Cemeteries are perfect examples of what Foucault called the heterotopia; places that exist outside of normal social space, where boundaries are ritualistic and time can take on new dimensions.
There are somewhere in the region of 23, interments at the Chisinau Jewish Cemetery, dating from as early as the 17th century.
Here though, near the entrance, the graves were much more recent. Many featured dates in the s and 70s; the freshest I could find read It was written that only 86 Jews remained in Chisinau after the war… but rather than fading out, the graves here told a different story. There were consistent burials throughout the following decades, seemingly growing in number over the years.
Some of the newer graves had been carved in Latin letters, alongside others marked in Hebrew and Cyrillic script. As I moved deeper into the wooded areas in the furthest corners of the necropolis, pushing branches and creepers aside to pass down long-disused paths, the landscape itself was changing, undulating in great waves of green. It was a surreal feeling — until I was brought sharply back by the sound of a dog growling.
I saw the first one peering at me from beneath a veil of brambles… and then another behind that, and I think, perhaps, a third. They were probably harmless. Homeless, hungry strays, threatened by the intrusion in this otherwise private place.
As the pack leader started squaring off against me though, baring its teeth in a deep, throaty growl, I lost my nerve. Logic was telling me to stand firm, stare it out — but instead I found myself running. It was too high to climb, so I followed it… keeping close to the barrier as I looked for some way to scramble up and over, out of reach. Instead, I found a building — it seemed to come from nowhere, a large brick structure looming at me suddenly from the undergrowth.
For a moment it gave the impression of having floated up out of a sea of vegetation, torrents of greenery clinging to its sides like water streaming down the flanks of some beached leviathan.
Around the corner I found a metal door set into a stone frame, partially obscured behind a mound of rubble. Leaning against the inside of the door I caught my breath; and as I did so, I looked up to find myself inside the ruins of an abandoned temple.
It was built several hundred years after the first graves were dug, opening in the late 19th century. Some sources call it a synagogue; others say it served only for the preparation of bodies for burial. The wrought iron pulpit inside, black metal clinging to the side of a crumbling pillar, seemed to suggest, at least, that the building had once been used for religious services. Long after the dogs had stopped barking, for certain; and longer still, as I breathed in the old air, absorbed every detail of the weathered carvings, the rusted stars on the metalwork.
It is a story of horror, and of resilience.
This sacred ruin, this beautiful corpse, stands for more than just a portrait of natural decay. The vast majority of dates, facts and figures in this article come from the following three sources: The Bohemian Blog is bigger than it looks. Check out my page on Patreon to find out more about the perks of getting involved. A Story of Urban Removala one-hour documentary chronicling the urban renewal of downtown Kingston.
In the s and early s, urban renewal devastated Kingston, Poughkeepsie and other Hudson Valley cities, but Newburgh likely suffered the most, given the scale of destruction and the nature of what was lost. Approximately 1, buildings were demolished, annihilating the downtown commercial district, which dated back to the s.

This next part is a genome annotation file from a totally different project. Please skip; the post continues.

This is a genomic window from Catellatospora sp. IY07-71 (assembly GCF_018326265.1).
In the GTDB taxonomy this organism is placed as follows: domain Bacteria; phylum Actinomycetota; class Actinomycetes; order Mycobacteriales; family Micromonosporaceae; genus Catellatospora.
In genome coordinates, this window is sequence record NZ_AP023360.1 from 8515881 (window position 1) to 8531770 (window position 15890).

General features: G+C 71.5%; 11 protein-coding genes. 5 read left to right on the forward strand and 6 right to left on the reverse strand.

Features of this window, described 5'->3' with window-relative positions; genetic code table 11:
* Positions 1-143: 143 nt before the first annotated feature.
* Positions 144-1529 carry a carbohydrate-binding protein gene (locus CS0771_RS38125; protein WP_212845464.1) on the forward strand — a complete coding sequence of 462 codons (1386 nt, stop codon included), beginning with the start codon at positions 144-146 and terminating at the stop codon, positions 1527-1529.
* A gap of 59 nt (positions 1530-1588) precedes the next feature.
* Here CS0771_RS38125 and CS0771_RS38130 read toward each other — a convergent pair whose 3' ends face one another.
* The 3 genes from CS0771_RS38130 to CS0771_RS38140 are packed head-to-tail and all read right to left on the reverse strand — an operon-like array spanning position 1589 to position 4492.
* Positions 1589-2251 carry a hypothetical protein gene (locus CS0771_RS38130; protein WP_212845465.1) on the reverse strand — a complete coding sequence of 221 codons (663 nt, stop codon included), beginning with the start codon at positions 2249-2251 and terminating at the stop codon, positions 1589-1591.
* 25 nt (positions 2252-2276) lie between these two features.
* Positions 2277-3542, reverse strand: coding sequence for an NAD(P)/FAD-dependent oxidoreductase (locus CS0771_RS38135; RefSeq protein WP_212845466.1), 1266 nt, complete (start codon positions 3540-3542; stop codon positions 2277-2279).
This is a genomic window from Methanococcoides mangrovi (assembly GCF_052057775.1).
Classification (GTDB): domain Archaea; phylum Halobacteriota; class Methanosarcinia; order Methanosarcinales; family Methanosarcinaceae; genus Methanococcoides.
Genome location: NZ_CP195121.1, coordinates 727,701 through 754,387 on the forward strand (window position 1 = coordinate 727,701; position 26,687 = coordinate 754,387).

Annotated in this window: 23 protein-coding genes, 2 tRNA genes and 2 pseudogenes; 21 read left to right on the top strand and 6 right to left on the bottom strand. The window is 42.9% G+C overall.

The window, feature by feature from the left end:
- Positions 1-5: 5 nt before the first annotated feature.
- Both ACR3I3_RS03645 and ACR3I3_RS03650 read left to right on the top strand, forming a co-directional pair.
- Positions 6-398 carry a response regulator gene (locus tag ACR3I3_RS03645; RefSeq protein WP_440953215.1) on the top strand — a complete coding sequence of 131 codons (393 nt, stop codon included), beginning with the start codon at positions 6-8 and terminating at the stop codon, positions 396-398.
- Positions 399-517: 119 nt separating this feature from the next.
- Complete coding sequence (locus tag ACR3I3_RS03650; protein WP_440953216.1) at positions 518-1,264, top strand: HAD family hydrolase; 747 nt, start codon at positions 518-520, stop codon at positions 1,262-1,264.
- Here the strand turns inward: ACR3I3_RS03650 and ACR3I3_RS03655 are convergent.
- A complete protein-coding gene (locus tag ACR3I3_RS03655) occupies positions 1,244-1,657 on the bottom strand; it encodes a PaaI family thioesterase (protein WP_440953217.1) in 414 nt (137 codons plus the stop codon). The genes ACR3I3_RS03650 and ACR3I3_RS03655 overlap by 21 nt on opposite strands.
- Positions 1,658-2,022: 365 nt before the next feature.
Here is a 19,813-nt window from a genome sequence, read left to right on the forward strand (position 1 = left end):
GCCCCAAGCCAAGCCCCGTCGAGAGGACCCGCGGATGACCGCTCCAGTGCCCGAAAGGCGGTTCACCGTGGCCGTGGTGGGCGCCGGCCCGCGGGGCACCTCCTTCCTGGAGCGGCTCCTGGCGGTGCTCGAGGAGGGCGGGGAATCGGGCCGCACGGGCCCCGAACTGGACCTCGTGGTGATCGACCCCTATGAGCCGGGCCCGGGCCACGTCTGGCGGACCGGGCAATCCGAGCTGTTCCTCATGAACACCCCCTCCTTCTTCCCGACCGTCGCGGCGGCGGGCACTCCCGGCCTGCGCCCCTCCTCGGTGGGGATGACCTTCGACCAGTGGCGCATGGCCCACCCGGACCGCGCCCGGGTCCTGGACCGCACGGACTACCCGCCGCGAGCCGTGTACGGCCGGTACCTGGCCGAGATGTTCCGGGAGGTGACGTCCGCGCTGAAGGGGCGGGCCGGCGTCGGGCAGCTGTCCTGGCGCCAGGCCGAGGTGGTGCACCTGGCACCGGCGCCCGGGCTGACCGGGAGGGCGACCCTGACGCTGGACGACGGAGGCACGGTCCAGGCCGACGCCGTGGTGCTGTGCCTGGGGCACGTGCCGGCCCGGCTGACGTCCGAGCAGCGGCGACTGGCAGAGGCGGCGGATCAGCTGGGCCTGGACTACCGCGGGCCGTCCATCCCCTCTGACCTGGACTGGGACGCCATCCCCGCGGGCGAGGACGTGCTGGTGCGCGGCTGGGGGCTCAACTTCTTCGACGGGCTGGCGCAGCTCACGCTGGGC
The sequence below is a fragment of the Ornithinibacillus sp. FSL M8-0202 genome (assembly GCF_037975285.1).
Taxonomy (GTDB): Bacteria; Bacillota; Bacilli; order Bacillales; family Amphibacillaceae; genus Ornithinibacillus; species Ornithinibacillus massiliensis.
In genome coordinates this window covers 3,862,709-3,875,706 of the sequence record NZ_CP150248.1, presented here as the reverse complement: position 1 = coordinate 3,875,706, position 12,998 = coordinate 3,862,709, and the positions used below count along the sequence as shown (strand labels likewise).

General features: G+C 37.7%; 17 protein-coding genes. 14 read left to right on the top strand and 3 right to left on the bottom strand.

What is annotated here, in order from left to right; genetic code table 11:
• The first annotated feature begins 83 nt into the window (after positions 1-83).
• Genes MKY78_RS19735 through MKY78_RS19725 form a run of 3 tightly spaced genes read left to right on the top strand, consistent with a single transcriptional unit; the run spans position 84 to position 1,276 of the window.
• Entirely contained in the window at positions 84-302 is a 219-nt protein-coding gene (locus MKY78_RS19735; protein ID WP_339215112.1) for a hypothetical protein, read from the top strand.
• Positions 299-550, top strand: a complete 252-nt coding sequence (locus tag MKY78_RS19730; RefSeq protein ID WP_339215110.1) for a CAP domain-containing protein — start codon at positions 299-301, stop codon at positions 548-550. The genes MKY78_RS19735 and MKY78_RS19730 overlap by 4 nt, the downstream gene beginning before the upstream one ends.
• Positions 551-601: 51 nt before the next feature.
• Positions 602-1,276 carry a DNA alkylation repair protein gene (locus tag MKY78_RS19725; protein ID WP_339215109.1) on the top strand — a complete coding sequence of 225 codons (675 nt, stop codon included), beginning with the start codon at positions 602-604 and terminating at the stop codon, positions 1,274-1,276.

Nine streets were plowed under, including Clinton Square, a triangular confluence of streets that was punctuated by a bronze statue of George Clinton. With a population that was nearly half minority—the city of 28, had 8, blacks and 4, Puerto Ricans—Newburgh was representative of the challenges and restiveness of what was then referred to as the Negro ghetto and the inequities endured by blacks.
Mitchell resigned inafter he was cleared of bribery charges, and subsequently became head of the White Citizens Council. Certainly, the city exemplified the crisis of urban America. Its decline had been dramatic, even as remnants of its former beauty persisted in its architecture and the still-stunning views down the Hudson. Built on steam technology, the city had prospered in the mid and late 19th century manufacturing boilers, generators, train wheels and other components, according to city historian Mary McTamaney.
The merchant class, along with wealthy New Yorkers seeking a respite from the heat and dirt of the city, built commodious mansions on the bluff overlooking the river. Newburgh became a showcase of Victorian architecture and in fact was at the vanguard of the new eclectic style, thanks to native son Andrew Jackson Downing, a national trendsetter who heralded and promulgated the Romantic movement. From his turreted mansion on Broad Street, where his family had begun a nursery business, he wrote a series of articles and best-selling books advocating for charming Gothic, Italianate, or Swiss style domiciles nestled in leafy gardens and park-like settings.
His widely disseminated house plans transformed wealthy estates and residential neighborhoods into a fairyland, resulting in the first suburbs; picturesque Gothic cottages sprouted up in every town and city. He was on his way to Washington, D. Downing had attracted top architects and craftspeople to his hometown, including Alexander Jackson Davis, who designed the monumental Dutch Reformed Church, which was modeled after ancient Green temples; Calvert Vaux, who emigrated from England to work with Downing in his design studio; and Frederick Clarke Withers.
Along Grand and Liberty streets, many big homes were occupied by doctors, lawyers and other professionals, who used the downstairs as office space. By the midth century, Newburgh had evolved into a solid working-class town. Pocketbooks also became a core Newburgh product, produced at the six-story Regal Bag Company and in small sewing shops around the city.
A massive Dupont plant that made coated fabric for car seats employed and Stroock and American Felt companies employed hundreds more. The city was served by a passenger railroad, regular ferry service across to Beacon, and regular bus service that precluded the need for a car.